How can grazing be used for heifer calf-rearing?

Chris Coxon from Tiller Farm Consultancy shares his advice and expertise on managing grazing for dairy heifers.

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Heifers need certain energy and protein levels depending on their age, so the key to success is using high-quality feeds that provide enough energy and protein to fulfil the calves’ needs. When calves are young, most of their diet will be milk, but as the rumen is starting to develop, it is necessary to feed high-quality energy and protein-rich concentrate feed, or high-quality grazing, depending on your grass quality.

When is grazing beneficial? 

Heifer age (months)

Feed source





It is likely that concentrate feed will be required as it is difficult for calves to reach growth targets from grass alone. This is due to requirements for high energy and protein feed, and that the rumen is still developing.



Concentrate feed is likely to still be required as it may be difficult to provide enough energy from grazing alone. At this stage, calves require 11.5 ME and 18% protein from the diet.



If calves are reaching growth targets and grass is good quality, concentrate feed can be reduced. By 6 months old the rumen is now fully developed.



Calves should begin the onset of puberty at around 9 months. It is important to maintain good nutrition for optimum fertility on the run-up to service.

Can heifers reach growth targets from grass alone?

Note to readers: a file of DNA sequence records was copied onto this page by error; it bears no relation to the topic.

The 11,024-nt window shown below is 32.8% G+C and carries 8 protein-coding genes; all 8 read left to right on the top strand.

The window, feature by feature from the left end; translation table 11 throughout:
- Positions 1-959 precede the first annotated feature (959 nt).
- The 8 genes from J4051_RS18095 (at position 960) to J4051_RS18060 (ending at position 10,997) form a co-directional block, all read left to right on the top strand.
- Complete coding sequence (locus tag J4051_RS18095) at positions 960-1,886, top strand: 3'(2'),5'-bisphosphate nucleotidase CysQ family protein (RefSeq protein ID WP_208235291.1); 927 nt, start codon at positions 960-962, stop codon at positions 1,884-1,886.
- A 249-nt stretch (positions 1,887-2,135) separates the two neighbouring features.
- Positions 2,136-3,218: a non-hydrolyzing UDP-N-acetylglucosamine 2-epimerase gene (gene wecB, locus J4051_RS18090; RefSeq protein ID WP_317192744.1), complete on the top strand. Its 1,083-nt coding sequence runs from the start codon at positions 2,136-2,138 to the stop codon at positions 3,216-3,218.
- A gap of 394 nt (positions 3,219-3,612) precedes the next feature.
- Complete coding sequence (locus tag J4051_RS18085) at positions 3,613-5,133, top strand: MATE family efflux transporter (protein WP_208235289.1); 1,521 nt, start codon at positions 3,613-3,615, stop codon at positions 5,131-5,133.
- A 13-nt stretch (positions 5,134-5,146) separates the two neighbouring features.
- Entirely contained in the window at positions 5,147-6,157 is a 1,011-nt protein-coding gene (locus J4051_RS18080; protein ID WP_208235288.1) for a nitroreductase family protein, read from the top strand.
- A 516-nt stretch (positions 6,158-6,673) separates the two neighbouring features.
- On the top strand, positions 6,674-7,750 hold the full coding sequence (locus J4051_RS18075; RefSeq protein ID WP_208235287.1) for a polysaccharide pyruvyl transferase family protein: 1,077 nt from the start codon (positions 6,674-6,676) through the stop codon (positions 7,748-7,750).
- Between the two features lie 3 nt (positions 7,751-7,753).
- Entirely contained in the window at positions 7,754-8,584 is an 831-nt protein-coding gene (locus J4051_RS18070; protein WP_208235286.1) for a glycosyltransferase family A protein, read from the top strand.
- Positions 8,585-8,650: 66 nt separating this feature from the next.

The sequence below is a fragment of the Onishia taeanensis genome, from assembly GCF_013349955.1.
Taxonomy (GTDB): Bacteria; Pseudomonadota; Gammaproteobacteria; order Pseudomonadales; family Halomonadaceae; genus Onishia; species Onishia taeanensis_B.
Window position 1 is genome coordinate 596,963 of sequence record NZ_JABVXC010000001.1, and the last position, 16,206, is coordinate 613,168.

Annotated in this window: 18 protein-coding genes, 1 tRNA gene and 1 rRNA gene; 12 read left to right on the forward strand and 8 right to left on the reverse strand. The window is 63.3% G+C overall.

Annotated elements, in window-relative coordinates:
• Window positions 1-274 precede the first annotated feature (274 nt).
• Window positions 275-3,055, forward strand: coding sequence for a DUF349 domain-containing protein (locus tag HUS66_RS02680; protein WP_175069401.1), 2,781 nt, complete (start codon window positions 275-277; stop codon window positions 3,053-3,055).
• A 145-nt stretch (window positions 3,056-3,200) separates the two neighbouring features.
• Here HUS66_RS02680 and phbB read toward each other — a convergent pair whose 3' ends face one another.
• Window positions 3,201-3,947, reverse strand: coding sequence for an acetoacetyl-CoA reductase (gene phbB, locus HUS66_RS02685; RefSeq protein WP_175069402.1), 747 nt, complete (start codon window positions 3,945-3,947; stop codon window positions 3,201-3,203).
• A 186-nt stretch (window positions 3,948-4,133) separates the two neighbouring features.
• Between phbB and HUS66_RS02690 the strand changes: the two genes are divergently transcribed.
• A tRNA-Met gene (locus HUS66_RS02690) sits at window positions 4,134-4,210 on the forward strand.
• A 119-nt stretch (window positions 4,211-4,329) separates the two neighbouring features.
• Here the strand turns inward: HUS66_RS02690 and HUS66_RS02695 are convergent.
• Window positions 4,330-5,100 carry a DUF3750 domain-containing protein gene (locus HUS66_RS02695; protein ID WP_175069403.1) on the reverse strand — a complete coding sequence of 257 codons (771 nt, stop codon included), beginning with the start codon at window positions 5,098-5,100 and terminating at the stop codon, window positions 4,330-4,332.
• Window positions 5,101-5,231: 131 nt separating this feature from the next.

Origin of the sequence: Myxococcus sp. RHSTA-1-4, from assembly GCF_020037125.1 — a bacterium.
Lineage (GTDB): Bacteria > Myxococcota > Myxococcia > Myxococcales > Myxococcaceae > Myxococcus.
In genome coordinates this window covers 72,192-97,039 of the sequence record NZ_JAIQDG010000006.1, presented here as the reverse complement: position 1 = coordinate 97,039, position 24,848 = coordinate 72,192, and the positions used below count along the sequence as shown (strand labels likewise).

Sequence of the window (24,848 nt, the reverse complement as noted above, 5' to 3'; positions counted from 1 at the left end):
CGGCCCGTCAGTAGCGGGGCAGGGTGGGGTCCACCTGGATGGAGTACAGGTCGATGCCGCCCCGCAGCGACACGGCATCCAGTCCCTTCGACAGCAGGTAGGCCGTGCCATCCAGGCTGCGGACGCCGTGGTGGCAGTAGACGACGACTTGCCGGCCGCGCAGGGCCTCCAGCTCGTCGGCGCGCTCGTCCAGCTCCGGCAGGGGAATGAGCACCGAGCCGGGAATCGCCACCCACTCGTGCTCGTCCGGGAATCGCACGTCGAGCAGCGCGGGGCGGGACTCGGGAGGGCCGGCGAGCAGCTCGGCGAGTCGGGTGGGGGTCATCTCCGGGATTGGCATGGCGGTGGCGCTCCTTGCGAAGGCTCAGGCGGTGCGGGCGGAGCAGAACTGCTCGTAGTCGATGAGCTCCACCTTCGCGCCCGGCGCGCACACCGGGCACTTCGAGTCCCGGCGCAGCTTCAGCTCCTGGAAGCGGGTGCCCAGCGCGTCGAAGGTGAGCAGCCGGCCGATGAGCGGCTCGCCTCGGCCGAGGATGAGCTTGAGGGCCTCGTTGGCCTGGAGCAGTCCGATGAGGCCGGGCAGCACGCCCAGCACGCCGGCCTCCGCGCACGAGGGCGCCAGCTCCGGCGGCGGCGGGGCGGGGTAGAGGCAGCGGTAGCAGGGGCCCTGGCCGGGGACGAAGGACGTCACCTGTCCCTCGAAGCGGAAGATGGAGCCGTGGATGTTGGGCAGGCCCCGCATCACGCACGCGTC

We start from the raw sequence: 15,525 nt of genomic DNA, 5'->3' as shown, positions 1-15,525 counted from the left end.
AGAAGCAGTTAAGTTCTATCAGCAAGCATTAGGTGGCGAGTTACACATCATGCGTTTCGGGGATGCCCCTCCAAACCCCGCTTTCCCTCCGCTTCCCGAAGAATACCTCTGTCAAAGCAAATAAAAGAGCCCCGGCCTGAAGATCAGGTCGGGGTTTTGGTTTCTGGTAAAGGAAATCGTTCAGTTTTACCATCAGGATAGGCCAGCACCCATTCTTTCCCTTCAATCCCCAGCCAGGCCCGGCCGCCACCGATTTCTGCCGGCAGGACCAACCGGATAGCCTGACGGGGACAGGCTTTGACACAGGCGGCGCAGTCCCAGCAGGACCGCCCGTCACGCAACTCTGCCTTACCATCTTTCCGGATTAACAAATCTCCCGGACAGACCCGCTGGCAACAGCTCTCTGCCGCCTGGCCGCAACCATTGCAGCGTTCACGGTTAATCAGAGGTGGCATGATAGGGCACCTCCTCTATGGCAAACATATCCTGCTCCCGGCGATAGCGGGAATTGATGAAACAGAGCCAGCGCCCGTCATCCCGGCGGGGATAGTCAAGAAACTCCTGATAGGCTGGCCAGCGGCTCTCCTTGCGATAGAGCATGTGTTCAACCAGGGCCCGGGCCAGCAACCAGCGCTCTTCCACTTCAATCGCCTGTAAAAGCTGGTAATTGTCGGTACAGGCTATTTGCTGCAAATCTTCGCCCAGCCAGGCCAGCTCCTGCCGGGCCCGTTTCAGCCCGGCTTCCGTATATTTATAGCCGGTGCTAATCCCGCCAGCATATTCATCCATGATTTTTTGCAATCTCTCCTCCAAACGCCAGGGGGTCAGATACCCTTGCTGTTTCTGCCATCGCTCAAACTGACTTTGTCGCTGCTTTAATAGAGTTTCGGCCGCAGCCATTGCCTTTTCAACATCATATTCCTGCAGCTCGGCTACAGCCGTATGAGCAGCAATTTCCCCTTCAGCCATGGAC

“It can be done,” says Chris, “but we need to think about the quality of grazing we can offer to heifers. When grazing, typically, there will be plenty of protein, but energy will be the limiting factor. It is also important to consider out-of-control variables that will influence grazing quality or quantity. For example, a rainy day will reduce grass quality and intakes, which means that those heifers aren’t hitting their feed requirements or their growth rates. This is also the case if the grazing allocation isn’t quite enough for the group.”

Top tips for grazing

  • Will get the best utilisation when allocating 2.5–3% per body weight
  • Aim for covers of 2,400–2,500 kg DM/ha but no more than this
  • Need to ensure the grass is palatable
  • If the group can’t graze the area in 2–3 days, this will limit re-growth and your overall grass production
  • Need to reset residuals after grazing – leader-follower grazing systems work, but can be a challenge to get right
  • Infrastructure is so important and makes the difference
  • Get calves out early to sheltered paddocks
  • Biggest challenge is DM from grazing alone – DM can be the limiting factor

Further resources

Grazing strategies for dairy youngstock

Dairy calf management